Now, we were ready to leave immediately, but first things first; we needed to find a place to live. We cautiously looked for a few hours but kept coming back to the place we had found the previous evening. “Regency Palms” was advertised as a large apartment complex in Huntington Beach. It had pools, hot tubs and was just few blocks from the Pacific Ocean and only about twenty miles south of L.A. For no more than fifteen minutes, we pondered booking it. We fully understood that by renting the place we would be completely liable, and there would be no turning back. I called and the phone rang twice and a feminine voice answered, “Hello, Regency Palms.” I was at a complete loss for words, but after taking a second to gather myself, I was able to give the necessary information. Now the place was booked, and the security deposit was paid for occupancy starting that day!

First, we had to tell our parents we’d be out of their houses in two days because we were moving to California. Our parents must have thought we were crazy, and their reactions showed how much confidence they had in us. We were then quizzed about when, why, how, and just about every doubt a parent should and could possibly have. They had no trust in us whatsoever. I immediately started to alleviate some of their concerns with the “We Are Big Boys Now speech,” being quite positive that Jon and Greg at that very moment were having the exact same conversation with their parents. The movement was developing.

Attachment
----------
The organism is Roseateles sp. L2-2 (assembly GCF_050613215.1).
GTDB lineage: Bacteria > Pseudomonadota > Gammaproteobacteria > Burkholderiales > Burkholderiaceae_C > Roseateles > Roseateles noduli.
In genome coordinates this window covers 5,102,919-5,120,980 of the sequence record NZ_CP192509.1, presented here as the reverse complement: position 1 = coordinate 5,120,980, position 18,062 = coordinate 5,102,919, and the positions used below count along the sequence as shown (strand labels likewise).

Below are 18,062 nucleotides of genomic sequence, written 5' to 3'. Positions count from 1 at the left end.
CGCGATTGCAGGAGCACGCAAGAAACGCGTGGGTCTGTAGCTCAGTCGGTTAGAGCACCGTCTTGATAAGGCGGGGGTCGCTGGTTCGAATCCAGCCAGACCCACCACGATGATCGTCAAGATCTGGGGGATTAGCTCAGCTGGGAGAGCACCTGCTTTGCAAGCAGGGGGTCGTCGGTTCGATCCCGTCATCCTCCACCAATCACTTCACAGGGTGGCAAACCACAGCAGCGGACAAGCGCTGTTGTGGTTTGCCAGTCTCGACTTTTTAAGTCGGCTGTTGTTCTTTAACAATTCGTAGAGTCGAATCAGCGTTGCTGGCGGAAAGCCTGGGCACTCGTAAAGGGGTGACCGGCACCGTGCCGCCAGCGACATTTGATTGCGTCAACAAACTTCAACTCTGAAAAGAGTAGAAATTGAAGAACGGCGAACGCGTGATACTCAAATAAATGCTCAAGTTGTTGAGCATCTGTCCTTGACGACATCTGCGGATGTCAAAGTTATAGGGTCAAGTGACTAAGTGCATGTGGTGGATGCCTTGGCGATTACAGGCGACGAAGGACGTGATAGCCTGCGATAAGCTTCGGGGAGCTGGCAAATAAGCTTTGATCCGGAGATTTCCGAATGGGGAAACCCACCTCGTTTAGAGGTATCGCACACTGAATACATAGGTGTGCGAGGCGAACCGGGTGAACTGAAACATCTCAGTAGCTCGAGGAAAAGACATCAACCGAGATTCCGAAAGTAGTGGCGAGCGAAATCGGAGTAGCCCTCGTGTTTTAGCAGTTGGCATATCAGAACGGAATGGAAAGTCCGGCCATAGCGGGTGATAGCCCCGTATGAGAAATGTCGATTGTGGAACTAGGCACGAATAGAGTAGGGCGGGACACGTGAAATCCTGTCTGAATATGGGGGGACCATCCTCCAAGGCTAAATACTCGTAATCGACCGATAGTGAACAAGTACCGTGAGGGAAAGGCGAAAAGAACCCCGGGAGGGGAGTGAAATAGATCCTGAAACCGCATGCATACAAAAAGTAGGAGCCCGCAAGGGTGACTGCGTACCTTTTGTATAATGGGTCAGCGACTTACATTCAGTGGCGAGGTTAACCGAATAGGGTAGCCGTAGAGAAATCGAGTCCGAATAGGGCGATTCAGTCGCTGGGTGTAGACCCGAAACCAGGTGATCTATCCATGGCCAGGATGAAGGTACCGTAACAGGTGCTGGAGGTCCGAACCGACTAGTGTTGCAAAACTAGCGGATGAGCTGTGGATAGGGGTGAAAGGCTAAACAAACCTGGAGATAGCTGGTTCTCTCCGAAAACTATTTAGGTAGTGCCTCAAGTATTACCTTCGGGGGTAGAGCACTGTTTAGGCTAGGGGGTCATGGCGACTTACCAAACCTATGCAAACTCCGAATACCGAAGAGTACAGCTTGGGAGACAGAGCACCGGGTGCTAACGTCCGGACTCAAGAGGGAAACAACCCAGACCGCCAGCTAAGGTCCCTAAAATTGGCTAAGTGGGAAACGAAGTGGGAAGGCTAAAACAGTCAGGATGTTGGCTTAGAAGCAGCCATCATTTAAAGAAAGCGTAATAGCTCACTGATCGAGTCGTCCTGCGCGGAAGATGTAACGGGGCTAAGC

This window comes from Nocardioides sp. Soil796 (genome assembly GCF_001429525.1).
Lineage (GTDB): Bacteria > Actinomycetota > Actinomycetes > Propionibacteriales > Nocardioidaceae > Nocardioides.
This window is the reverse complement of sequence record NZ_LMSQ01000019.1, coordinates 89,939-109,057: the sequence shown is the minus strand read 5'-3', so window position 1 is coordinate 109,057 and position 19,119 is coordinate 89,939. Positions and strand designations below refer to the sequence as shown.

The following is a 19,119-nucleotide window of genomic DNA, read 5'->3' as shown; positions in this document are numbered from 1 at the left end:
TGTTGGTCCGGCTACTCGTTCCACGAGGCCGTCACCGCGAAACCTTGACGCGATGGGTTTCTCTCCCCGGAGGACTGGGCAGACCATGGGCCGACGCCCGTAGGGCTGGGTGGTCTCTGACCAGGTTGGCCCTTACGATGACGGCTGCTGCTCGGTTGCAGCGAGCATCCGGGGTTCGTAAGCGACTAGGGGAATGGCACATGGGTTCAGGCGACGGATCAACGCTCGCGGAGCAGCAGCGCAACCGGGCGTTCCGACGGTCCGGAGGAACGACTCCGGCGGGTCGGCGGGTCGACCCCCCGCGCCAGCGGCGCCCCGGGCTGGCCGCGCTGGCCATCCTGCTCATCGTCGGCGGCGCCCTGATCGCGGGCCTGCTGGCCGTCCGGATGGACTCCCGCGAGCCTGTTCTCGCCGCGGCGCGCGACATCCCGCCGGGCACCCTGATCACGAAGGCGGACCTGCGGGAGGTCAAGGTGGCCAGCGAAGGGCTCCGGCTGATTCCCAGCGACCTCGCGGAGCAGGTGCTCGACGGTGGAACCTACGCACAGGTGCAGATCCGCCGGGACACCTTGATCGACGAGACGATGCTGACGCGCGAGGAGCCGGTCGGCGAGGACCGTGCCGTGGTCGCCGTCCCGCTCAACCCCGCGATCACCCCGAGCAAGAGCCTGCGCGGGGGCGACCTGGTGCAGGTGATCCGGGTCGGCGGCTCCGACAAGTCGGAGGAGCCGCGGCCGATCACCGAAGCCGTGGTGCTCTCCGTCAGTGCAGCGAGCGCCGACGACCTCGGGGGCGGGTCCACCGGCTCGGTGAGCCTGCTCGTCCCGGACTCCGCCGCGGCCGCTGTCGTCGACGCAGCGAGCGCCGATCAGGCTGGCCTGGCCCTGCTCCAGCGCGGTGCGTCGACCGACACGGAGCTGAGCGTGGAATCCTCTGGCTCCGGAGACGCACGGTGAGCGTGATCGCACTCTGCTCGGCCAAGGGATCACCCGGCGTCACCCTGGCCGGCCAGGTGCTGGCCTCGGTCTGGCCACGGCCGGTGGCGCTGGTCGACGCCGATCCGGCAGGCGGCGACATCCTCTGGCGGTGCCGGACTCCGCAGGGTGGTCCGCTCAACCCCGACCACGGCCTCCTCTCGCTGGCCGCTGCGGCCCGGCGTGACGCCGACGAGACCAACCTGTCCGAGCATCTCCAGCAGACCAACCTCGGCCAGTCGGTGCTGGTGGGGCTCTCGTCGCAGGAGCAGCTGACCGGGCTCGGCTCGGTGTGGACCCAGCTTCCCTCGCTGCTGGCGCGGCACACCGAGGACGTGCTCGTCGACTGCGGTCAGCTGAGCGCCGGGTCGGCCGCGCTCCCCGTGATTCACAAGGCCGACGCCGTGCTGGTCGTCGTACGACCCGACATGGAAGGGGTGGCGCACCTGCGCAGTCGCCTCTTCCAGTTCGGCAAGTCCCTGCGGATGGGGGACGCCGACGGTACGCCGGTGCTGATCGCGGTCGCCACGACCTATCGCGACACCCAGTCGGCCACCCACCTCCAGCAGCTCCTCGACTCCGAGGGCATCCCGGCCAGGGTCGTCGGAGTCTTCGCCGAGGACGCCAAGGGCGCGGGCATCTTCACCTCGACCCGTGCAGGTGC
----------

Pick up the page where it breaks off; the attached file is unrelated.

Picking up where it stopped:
The next day, plans went into high gear! Jon and I started to gather the necessary supplies. Renting the U-haul was our first mission; I say mission because that is what it turned into. The biggest issue was that none of the U-haul places would rent us a trailer because it is a roll over, flip hazard or some kind of serious safety flaw between Jon’s older S.U.V. and the large trailer. So after going to five or six different rental places and not having any luck convincing them we were using it for a truck that we “had down the street,” we resorted to lying to his parents about what we needed their car for, but we ended up getting his parents truck and quickly drove and made our purchase. Using the larger, safer vehicle was not our plan though or even an option; we had to get Jon’s S.U.V. there, my scooter, and all our stuff. We promptly hooked up the trailer and began packing it with anything and everything our parents didn’t want: old furniture, pots and pans, lamps and just about any of the junk they were just waiting to give to Goodwill.

A thirty-four hour drive is what Map Quest told us it was. Greg was to follow in his car with his father as passenger, so they left the same time we did, but within an hour, they were so far ahead of us that Jon and I didn’t see them again until we arrived at our new place. Jon and I understood that it was going to take much longer if we were to make it there alive with the trailer and car still intact. Until we started driving on the freeway, we hadn’t realized how much of a hazard the big trailer was. We hadn’t even gotten out of the state before we had some close calls, and quickly we learned that if we went over fifty-five mph, the trailer and car would shake so horribly that both were impossible to control.